Using commercial-off-the-shelf speech recognition software for conning U.S. warships
Tamez, Dorothy J.
Fargues, Monique P.
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The U.S. Navy's Transformation Roadmap is leading the fleet in a smaller, faster, and more technologically advanced direction. Smaller platforms and reduced manpower resources create opportunities to fill important positions, including ship-handling control, with technology. This thesis investigates the feasibility of using commercial-off-the-shelf (COTS) speech recognition software (SRS) for conning a Navy ship. Dragon NaturallySpeaking Version 6.0 software and a SHURE wireless microphone were selected for this study. An experiment, with a limited number of subjects, was conducted at the Marine Safety International, San Diego, California ship-handling simulation facility. It measured the software error rate during conning operations. Data analysis sought to determine the types and significant causes of error. Analysis includes factors such as iteration number, subject, scenario, setting and ambient noise. Their significance provides key insights for future experimentation. The selected COTS technology for this study proved promising overcoming irregularities particular to conning, but the software vocabulary and grammar were problematic. The use of SRS for conning ships merits additional research, using a limited lexicon and a modified grammar which supports conning commands. Cooperative research between the Navy and industry could produce the "Helmsman" of the future.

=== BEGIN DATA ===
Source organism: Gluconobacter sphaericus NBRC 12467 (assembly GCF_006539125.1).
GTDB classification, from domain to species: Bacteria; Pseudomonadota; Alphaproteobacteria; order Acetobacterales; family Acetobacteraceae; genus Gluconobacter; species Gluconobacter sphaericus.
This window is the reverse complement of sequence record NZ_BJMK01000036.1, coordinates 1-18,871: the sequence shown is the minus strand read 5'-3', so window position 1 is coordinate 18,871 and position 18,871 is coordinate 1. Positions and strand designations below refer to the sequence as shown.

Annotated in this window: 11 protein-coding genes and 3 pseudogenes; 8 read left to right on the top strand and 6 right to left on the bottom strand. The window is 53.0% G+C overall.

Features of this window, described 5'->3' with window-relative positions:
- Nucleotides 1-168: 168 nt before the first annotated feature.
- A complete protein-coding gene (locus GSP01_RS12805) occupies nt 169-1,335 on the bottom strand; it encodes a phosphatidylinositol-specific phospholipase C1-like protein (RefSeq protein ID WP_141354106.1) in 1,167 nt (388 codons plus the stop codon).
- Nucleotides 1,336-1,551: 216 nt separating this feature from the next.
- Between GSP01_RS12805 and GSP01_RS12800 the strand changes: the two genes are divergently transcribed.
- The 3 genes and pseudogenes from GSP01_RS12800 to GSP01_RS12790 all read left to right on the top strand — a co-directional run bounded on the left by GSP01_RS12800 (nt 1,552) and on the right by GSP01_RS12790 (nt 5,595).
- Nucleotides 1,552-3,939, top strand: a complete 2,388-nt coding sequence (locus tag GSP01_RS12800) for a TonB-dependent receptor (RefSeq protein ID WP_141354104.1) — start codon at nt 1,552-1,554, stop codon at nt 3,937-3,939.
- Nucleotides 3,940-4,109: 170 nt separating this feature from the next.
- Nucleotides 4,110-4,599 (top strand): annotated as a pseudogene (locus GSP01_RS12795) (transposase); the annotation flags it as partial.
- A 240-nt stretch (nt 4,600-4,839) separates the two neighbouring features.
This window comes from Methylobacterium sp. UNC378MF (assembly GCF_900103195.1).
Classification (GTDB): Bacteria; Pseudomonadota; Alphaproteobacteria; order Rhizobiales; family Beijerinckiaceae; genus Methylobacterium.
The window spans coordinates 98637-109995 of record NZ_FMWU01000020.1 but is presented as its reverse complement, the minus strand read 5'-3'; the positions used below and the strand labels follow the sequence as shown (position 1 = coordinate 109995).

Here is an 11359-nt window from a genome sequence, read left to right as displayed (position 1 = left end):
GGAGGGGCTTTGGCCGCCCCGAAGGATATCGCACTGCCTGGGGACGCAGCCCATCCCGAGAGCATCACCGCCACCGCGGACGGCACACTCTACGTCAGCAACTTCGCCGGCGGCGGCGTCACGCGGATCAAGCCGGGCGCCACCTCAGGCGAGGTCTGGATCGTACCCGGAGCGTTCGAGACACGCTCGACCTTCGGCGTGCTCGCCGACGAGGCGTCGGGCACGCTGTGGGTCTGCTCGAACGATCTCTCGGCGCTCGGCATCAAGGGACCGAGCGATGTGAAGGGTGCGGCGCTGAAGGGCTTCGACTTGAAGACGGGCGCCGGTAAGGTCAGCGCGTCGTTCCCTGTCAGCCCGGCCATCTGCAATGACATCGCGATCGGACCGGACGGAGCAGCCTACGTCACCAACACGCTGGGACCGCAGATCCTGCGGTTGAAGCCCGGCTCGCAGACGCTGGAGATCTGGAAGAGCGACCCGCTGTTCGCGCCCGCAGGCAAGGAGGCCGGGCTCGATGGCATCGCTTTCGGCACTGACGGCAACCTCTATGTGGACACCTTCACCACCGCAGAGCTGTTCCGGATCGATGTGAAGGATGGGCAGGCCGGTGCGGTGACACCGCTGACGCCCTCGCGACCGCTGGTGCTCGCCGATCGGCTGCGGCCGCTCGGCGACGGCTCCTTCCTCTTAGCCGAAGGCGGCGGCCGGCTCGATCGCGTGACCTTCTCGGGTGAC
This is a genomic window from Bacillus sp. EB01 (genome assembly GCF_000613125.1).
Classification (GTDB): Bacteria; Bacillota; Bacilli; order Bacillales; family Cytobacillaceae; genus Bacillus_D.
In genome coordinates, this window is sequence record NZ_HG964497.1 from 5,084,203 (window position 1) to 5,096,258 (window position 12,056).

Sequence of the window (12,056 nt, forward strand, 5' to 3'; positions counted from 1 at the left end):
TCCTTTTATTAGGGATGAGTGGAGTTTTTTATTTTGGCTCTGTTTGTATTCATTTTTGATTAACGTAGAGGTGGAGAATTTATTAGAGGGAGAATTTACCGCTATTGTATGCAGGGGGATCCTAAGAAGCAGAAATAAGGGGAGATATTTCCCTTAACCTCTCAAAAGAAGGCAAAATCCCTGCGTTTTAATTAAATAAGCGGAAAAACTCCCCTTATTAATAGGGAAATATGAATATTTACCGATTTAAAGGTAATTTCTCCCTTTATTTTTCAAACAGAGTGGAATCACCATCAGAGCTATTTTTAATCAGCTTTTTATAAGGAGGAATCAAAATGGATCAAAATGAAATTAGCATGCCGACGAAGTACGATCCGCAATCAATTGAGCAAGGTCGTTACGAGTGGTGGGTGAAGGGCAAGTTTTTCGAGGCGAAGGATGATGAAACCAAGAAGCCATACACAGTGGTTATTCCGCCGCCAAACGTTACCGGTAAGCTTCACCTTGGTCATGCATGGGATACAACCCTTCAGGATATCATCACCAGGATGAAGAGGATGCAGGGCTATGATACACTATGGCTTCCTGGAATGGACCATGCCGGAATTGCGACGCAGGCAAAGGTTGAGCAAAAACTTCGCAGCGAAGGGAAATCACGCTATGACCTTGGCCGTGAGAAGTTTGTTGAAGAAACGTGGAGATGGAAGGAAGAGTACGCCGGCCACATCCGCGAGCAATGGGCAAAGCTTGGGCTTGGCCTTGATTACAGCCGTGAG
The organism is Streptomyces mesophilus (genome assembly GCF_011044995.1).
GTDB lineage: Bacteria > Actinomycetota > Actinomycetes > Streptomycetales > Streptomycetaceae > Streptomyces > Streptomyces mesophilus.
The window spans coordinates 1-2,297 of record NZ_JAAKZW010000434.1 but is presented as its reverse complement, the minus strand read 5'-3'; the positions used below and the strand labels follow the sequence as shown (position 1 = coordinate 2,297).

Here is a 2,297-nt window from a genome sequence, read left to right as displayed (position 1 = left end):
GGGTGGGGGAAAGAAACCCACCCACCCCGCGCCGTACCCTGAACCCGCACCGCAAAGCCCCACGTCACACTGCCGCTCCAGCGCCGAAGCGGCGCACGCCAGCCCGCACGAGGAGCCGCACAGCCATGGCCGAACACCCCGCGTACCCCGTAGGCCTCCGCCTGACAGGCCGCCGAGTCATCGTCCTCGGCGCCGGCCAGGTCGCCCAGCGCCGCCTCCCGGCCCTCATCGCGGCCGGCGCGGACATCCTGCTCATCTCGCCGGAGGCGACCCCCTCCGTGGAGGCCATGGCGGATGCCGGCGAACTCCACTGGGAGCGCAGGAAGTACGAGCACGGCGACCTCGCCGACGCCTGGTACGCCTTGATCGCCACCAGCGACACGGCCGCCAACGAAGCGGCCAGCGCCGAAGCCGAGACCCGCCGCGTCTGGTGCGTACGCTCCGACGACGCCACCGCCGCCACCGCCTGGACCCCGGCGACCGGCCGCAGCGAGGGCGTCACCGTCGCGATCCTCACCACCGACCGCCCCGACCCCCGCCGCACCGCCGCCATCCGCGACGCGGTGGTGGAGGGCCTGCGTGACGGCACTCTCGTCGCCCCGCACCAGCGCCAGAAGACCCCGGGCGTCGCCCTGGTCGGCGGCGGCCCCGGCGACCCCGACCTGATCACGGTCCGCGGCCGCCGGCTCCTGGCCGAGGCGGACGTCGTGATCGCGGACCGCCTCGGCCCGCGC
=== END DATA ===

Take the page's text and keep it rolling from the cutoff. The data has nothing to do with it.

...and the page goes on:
RightsThis publication is a work of the U.S. Government as defined in Title 17, United States Code, Section 101. Copyright protection is not available for this work in the United States.
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